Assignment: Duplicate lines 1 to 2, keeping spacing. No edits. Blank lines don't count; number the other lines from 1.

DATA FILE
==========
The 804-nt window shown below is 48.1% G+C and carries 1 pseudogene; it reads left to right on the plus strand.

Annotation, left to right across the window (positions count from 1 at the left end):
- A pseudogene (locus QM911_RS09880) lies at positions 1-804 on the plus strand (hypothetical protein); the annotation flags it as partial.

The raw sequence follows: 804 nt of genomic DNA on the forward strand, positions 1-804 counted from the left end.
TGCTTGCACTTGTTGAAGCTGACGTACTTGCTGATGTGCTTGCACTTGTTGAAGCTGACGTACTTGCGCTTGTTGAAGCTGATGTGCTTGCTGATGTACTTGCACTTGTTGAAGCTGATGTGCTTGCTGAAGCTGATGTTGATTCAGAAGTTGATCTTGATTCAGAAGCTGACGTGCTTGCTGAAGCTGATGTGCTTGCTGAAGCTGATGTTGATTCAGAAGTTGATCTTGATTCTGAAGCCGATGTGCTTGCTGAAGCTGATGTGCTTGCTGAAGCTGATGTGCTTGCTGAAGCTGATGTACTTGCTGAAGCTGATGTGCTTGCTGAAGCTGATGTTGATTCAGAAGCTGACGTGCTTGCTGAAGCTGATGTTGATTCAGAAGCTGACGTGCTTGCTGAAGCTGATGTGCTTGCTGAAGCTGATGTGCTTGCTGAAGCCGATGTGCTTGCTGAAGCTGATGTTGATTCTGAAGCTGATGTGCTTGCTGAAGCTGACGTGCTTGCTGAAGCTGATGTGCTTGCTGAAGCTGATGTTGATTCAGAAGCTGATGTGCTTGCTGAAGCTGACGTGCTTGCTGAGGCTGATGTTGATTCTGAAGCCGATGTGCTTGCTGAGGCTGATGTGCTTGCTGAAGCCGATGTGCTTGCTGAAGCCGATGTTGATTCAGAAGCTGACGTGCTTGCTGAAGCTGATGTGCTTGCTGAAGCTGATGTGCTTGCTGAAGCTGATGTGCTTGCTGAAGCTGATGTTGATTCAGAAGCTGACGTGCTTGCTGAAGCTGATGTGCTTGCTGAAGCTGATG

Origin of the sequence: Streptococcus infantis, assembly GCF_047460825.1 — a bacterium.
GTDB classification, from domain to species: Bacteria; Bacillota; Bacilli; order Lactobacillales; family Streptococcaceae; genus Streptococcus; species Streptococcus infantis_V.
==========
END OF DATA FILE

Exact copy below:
The 804-nt window shown below is 48.1% G+C and carries 1 pseudogene; it reads left to right on the plus strand.

Annotation, left to right across the window (positions count from 1 at the left end):